Sudan is undergoing a major transition following the 11 April ouster of Omar al-Bashir, one of Africa’s longest-ruling leaders. The strongman’s toppling, prompted by a sustained, peaceful campaign by a diverse and well-organised protest movement, raised hopes that the country might make a transition to more inclusive, civilian-led rule. That transition has been halting and is fraught with risk, with the old military regime showing little appetite for real change. Sudan matters not least because it sits in one of the most geostrategic locations on the continent, straddling the Horn and North Africa, with a long Red Sea coastline, and serving as a historical bridge between North and sub-Saharan Africa. Through field research and advocacy with Sudanese and international actors in the region, we aim to reduce the likelihood of conflict inside Sudan and encourage a genuine transition to more inclusive governance by Khartoum and an attendant shift toward positively engaged regional and international relations.
Sudan's transition is in deep trouble, and Crisis Group’s Sudan expert Jonas Horner explains why on this week’s episode of the Horn. President Trump’s recent promise to remove Sudan from the U.S. list of state sponsors of terrorism may not be enough to mitigate the spiralling economic crisis.
U.S. removed country from State Sponsor of Terrorism (SST) list, govt and rebel groups formalised Aug peace deal, and violence erupted in east. U.S. President Trump 23 Oct signed order to remove Sudan’s SST designation after Sudan transferred $335mn to escrow account for victims of al-Qaida’s 1998 bombings of U.S. embassies in Kenya and Tanzania; Trump same day announced Sudan and Israel had agreed to normalise relations. In South Sudanese capital Juba, govt, rebel coalition Sudanese Revolutionary Front and Sudan Liberation Movement/Army faction led by Minni Minnawi 3 Oct formalised Aug peace deal; Sovereign Council and cabinet approved deal 12 Oct and its incorporation into constitutional declaration 18 Oct. Faction of rebel group Sudan People’s Liberation Movement-North led by Abdelaziz al-Hilu 29 Oct began talks with govt aimed at bringing group into deal. In east, ethnic Beja 3-6 Oct demonstrated in Port Sudan, Suakin and several other towns in Red Sea state against peace agreement’s “eastern track” and called for self-determination for eastern Sudan; protesters 5 Oct killed police officer in Haiya town. PM Hamdok 13 Oct dismissed ethnic Beni Amer governor of Kassala state after months of Beja protests opposing his Aug appointment; in following days violence erupted in Red Sea and Kassala states leaving at least 30 dead by 20 Oct; notably, clashes between Beni Amer and Beja 14 Oct killed six in Suakin; security forces 15 Oct confronted Beni Amer protesters in Kassala city, leaving seven protesters and one soldier dead. In South Darfur state, fighting between factions of holdout rebel group Sudan Liberation Movement/Army led by Abdel Wahid al-Nur displaced more than 4,500 in Sharg al-Jabal area throughout month; clashes between ethnic Fellata and Masalit 20-22 Oct left at least 14 dead in Gireida locality. In capital Khartoum and other cities across country, thousands 21 Oct demonstrated against dire economic situation and poor living conditions; security forces opened fire on demonstrators in Khartoum, reportedly killing two.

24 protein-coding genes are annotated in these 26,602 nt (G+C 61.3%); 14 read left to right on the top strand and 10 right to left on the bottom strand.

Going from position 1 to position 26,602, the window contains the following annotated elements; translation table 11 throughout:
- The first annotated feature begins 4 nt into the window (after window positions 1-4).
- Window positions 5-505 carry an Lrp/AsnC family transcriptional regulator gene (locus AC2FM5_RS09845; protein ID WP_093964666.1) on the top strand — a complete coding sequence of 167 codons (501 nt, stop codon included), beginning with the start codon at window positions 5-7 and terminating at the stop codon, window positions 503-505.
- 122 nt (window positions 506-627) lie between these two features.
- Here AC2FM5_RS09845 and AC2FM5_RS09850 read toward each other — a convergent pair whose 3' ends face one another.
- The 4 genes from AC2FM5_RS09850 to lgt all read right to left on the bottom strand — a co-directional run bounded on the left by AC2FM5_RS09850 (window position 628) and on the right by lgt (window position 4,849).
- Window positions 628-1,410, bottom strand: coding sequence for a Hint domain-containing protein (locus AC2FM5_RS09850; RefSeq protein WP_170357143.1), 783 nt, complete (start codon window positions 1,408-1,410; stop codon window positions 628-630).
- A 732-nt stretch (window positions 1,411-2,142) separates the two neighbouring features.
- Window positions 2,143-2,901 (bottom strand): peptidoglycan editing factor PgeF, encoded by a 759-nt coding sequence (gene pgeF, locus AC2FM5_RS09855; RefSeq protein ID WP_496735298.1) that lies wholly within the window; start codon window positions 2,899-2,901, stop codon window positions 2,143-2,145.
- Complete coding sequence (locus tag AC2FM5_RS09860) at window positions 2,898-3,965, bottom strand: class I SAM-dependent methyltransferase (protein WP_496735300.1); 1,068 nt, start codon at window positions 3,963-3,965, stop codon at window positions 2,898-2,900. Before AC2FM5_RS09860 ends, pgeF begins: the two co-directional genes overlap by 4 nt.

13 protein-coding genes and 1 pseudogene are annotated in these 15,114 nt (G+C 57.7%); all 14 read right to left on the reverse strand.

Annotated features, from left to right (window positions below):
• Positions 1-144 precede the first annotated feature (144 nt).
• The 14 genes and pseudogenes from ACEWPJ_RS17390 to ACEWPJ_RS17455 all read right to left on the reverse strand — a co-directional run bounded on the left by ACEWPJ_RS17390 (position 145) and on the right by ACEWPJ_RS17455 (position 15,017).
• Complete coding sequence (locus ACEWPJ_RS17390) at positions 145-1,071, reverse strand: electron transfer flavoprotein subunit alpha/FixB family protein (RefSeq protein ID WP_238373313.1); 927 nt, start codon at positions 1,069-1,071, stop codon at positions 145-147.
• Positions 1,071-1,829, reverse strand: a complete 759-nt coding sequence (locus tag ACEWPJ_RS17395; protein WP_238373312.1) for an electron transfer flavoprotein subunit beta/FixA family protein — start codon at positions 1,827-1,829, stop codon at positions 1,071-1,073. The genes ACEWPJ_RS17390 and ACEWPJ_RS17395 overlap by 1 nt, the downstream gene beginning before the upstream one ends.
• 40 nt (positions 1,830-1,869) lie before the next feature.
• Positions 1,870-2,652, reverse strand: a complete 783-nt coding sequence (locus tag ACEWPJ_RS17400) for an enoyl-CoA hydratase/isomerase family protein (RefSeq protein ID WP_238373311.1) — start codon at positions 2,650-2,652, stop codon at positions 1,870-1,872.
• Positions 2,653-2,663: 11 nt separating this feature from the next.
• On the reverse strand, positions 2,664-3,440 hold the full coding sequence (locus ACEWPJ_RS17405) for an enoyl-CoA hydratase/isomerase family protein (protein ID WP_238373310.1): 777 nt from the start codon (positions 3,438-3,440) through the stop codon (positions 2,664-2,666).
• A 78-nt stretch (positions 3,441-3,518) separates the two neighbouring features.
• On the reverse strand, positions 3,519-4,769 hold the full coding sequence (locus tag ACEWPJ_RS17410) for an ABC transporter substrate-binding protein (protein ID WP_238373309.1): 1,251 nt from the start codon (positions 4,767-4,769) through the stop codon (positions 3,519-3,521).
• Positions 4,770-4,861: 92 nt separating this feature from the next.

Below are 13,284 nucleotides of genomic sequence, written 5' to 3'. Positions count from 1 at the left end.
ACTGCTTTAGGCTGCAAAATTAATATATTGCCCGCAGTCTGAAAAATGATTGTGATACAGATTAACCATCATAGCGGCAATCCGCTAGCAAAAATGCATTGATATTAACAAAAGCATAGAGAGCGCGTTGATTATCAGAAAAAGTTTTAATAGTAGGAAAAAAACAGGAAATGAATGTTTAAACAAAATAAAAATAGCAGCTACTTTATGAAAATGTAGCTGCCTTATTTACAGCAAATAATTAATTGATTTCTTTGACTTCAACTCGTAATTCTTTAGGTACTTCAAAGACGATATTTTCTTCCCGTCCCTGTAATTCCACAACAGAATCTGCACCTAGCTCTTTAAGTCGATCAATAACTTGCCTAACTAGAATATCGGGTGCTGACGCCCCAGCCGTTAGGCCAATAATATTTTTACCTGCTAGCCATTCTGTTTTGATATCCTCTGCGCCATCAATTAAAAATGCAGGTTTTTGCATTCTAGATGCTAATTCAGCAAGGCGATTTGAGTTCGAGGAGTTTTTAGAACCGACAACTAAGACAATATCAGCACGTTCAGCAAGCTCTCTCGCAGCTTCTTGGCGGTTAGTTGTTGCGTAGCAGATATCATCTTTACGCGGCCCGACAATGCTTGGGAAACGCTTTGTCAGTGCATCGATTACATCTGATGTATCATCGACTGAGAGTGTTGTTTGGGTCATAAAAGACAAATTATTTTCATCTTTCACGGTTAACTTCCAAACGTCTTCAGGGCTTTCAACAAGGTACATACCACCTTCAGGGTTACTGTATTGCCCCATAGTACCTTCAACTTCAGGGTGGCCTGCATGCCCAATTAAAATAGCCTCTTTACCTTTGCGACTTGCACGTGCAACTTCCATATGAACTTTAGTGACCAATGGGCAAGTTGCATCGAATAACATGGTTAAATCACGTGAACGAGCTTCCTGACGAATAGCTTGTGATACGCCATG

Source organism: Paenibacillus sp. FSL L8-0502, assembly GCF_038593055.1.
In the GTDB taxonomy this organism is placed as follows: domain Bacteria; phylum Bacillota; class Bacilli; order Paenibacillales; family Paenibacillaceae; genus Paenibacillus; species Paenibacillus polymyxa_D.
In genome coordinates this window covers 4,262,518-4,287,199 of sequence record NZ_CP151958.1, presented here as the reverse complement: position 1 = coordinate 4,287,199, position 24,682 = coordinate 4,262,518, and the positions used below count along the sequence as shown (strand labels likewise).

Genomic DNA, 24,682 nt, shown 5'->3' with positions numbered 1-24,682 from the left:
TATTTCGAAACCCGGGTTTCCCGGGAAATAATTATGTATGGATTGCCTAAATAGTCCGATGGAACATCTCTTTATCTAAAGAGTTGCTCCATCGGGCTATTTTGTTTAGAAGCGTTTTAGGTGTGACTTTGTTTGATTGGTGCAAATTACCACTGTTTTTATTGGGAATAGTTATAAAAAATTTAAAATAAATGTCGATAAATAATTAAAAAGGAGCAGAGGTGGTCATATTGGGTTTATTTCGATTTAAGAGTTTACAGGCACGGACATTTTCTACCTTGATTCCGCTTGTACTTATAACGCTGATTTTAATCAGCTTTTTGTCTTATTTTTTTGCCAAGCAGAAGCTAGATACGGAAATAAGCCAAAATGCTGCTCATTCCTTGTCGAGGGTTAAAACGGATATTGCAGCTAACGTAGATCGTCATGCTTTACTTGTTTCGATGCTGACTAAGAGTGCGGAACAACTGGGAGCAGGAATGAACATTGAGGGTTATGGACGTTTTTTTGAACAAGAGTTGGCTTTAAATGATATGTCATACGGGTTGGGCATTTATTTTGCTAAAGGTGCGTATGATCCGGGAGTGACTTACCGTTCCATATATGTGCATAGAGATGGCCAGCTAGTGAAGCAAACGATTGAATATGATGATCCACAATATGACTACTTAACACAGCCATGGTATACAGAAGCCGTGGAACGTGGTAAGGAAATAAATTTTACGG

Mounting economic turbulence is rocking Sudan’s delicate political transition. Without urgent donor assistance to provide economic relief to a suffering population, public support for the cabinet’s reform agenda could collapse. Any failure in the civilian-military government could have tragic consequences for Sudan and the region.